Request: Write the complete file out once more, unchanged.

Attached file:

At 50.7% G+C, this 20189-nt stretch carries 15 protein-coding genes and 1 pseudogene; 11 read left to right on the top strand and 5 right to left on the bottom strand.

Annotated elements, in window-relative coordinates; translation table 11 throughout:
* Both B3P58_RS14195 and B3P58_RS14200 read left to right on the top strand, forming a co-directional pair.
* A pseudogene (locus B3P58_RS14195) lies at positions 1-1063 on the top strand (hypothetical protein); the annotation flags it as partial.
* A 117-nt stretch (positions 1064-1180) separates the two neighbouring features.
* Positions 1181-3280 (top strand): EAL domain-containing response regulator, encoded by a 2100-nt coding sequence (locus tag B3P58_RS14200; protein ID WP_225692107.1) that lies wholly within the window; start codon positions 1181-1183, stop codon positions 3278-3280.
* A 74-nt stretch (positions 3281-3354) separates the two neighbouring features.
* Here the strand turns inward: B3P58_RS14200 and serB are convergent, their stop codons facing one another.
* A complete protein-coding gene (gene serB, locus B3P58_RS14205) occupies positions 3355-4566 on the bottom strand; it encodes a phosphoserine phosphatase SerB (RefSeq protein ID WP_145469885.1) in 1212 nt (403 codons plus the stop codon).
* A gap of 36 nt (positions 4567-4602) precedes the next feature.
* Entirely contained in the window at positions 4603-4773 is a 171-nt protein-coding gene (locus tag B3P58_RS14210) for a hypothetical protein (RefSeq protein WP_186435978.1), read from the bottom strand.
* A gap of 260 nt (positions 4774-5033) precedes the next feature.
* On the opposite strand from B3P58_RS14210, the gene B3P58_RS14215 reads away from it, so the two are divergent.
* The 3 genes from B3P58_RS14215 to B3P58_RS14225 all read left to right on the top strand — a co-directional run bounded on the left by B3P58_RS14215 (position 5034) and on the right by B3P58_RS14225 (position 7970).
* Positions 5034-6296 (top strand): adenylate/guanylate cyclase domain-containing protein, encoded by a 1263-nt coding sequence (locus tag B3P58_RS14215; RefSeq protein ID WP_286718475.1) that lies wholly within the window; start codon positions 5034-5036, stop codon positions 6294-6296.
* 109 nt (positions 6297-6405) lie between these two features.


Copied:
At 50.7% G+C, this 20189-nt stretch carries 15 protein-coding genes and 1 pseudogene; 11 read left to right on the top strand and 5 right to left on the bottom strand.

Annotated elements, in window-relative coordinates; translation table 11 throughout:
* Both B3P58_RS14195 and B3P58_RS14200 read left to right on the top strand, forming a co-directional pair.
* A pseudogene (locus B3P58_RS14195) lies at positions 1-1063 on the top strand (hypothetical protein); the annotation flags it as partial.
* A 117-nt stretch (positions 1064-1180) separates the two neighbouring features.
* Positions 1181-3280 (top strand): EAL domain-containing response regulator, encoded by a 2100-nt coding sequence (locus tag B3P58_RS14200; protein ID WP_225692107.1) that lies wholly within the window; start codon positions 1181-1183, stop codon positions 3278-3280.
* A 74-nt stretch (positions 3281-3354) separates the two neighbouring features.
* Here the strand turns inward: B3P58_RS14200 and serB are convergent, their stop codons facing one another.
* A complete protein-coding gene (gene serB, locus B3P58_RS14205) occupies positions 3355-4566 on the bottom strand; it encodes a phosphoserine phosphatase SerB (RefSeq protein ID WP_145469885.1) in 1212 nt (403 codons plus the stop codon).
* A gap of 36 nt (positions 4567-4602) precedes the next feature.
* Entirely contained in the window at positions 4603-4773 is a 171-nt protein-coding gene (locus tag B3P58_RS14210) for a hypothetical protein (RefSeq protein WP_186435978.1), read from the bottom strand.
* A gap of 260 nt (positions 4774-5033) precedes the next feature.
* On the opposite strand from B3P58_RS14210, the gene B3P58_RS14215 reads away from it, so the two are divergent.
* The 3 genes from B3P58_RS14215 to B3P58_RS14225 all read left to right on the top strand — a co-directional run bounded on the left by B3P58_RS14215 (position 5034) and on the right by B3P58_RS14225 (position 7970).
* Positions 5034-6296 (top strand): adenylate/guanylate cyclase domain-containing protein, encoded by a 1263-nt coding sequence (locus tag B3P58_RS14215; RefSeq protein ID WP_286718475.1) that lies wholly within the window; start codon positions 5034-5036, stop codon positions 6294-6296.
* 109 nt (positions 6297-6405) lie between these two features.